Pandemic Narrows Racial Gap in Homeownership Readiness, Yet Significant Disparities Persist

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The pandemic has brought about significant shifts in the American housing landscape, with a new Zillow® report revealing a narrowed gap between Black and white renting families who could comfortably afford a mortgage. Nevertheless, the persistent homeownership gap and disproportionately high mortgage denial rates for Black families indicate that barriers beyond income continue to obstruct access to homeownership.

In 2022, nearly 38.6% of the 138 million U.S. families were non-homeowners, according to the American Community Survey. Of these, over 6.3 million families were deemed “income mortgage-ready,” indicating their income could support a typical mortgage payment in their area without financial strain.

While 7.8% of Black non-homeowning families were income-ready for a mortgage, the figure was 12.5% for white families, resulting in a 4.7 percentage point gap. This gap, though substantial, has decreased by over a third since 2012 when it stood at 7.9 percentage points.

Zillow Senior Economist Orphe Divounguy noted, “Despite the significant decline in mortgage affordability in the past two years, millions of families who do not own their home have the means to afford the largest share of a homeowner’s cost – the mortgage.”

However, the number of renting families able to afford a mortgage fell to 6.3 million in 2022 from 12.9 million in 2021, as mortgage rates doubled. Despite this, the median family income of renters rose more for Black families than for white families since 2012. The regions where Black family income rose most generally saw a more significant decrease in the racial mortgage readiness gap during the same period.

“While some families may choose to rent, many are simply constrained. It’s crucial to recognize the existence of additional barriers beyond monthly cost, including access to funds for a down payment and closing costs — as well as other barriers that significantly contribute to mortgage denials, like insufficient credit scores and lack of access to credit. These barriers especially impact people of color,” continued Divounguy.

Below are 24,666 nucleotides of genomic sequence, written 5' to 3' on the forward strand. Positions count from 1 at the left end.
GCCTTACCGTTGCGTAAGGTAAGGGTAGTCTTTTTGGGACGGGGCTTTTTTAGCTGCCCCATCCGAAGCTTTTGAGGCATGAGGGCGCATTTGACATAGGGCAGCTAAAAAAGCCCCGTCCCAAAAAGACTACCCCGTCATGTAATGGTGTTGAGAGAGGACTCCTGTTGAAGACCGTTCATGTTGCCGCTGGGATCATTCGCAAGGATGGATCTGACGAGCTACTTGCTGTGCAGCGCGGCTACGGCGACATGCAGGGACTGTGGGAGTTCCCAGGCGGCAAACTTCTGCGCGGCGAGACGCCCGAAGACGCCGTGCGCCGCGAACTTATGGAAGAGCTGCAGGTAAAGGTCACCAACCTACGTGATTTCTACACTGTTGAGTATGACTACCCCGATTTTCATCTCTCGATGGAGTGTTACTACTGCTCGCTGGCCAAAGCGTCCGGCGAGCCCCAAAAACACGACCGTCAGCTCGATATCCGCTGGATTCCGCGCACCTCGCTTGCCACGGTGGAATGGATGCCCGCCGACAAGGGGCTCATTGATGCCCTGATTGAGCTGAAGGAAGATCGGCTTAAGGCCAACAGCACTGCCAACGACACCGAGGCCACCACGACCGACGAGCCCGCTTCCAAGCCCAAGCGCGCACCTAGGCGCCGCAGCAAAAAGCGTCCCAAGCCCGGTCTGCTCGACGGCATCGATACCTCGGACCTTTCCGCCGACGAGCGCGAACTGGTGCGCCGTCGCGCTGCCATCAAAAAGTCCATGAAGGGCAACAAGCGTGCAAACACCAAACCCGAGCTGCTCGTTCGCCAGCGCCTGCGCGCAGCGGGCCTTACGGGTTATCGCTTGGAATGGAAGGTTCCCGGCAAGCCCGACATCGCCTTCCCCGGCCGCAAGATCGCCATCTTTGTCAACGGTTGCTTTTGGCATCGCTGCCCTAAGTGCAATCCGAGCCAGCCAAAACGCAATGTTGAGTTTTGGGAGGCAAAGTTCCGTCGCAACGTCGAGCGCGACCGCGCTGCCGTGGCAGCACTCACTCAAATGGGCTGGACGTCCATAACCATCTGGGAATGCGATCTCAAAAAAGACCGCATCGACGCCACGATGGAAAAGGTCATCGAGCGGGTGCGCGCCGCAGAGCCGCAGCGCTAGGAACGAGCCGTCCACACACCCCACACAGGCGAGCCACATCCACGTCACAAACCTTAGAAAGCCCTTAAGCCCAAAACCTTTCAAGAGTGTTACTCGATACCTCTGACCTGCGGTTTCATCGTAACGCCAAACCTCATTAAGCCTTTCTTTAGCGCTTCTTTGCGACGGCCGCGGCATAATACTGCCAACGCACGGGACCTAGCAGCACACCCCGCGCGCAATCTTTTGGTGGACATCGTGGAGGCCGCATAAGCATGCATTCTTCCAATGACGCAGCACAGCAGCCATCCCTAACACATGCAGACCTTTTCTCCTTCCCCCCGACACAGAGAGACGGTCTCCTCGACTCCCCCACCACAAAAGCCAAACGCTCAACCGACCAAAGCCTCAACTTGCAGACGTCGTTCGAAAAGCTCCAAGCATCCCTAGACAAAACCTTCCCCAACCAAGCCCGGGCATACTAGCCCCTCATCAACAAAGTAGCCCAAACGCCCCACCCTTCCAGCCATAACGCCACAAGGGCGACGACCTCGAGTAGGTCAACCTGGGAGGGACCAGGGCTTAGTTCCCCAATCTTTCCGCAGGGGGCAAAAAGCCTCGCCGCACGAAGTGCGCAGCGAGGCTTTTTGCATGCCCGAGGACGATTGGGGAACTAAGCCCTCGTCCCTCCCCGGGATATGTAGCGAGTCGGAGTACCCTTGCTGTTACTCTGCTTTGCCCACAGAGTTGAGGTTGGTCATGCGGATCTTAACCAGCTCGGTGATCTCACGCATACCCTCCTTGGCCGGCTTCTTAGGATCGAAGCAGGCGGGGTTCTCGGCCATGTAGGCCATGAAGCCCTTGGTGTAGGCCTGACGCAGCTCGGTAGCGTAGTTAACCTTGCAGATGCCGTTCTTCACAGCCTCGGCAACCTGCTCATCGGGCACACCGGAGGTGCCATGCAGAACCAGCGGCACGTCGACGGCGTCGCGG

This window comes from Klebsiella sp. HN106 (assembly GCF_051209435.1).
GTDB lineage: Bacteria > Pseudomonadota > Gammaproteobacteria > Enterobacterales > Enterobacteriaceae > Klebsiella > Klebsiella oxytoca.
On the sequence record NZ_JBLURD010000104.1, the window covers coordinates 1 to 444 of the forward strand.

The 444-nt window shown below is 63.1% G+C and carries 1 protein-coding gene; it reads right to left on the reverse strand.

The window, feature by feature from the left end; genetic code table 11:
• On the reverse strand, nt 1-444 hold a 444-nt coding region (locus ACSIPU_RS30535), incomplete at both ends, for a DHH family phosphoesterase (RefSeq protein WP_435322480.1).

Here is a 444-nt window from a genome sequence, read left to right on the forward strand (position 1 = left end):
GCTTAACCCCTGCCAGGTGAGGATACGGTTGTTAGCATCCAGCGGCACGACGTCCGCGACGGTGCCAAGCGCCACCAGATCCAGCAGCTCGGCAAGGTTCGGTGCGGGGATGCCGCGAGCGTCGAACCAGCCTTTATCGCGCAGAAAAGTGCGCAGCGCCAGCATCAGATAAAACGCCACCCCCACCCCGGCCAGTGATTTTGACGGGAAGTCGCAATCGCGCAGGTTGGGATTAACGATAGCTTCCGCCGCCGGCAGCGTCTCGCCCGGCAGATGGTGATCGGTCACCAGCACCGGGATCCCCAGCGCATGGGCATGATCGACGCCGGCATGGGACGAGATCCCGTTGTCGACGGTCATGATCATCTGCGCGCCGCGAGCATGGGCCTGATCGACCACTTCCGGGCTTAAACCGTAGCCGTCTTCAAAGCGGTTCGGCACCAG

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Detroit led the nation with the highest proportion (13.3%) of Black renting families earning enough income to comfortably afford a mortgage. This was followed by Memphis (12.8%), St. Louis (12.0%), Houston (11.6%), and Cleveland (11.2%). Despite relatively lower home values in these regions enabling more Black families to afford the typical mortgage payments, homeownership remains elusive.

Significant racial disparities persist in homeownership rates and home values despite the faster income growth of Black renting families during the pandemic. In 2022, white households had a significantly higher homeownership rate (73%) than Black households (44%), with the gap exceeding 30 percentage points in over half of the country’s 50 largest metros.

The typical home owned by a white family continues to be worth considerably more than one owned by a Black family. While there has been some progress in bridging this home value gap, it still exceeds 10 percentage points in 42 of the top 50 metro areas.

Discriminatory lending practices and higher denial rates for Black mortgage applicants pose additional challenges to housing equity. In 2022, Black applicants faced a staggering 146% higher mortgage loan denial rate compared to white applicants, primarily due to credit history issues. This differential could potentially hinder future generational wealth transfer.

Efforts aimed at enhancing access to down payment assistance and credit-building opportunities, alongside zoning reforms and initiatives to construct and preserve affordable housing in thriving communities, are critical to addressing these disparities. While the narrowing of the income-related homeownership gap is a positive sign, the persistence of systemic obstacles underscores the need for further action to promote housing equity.

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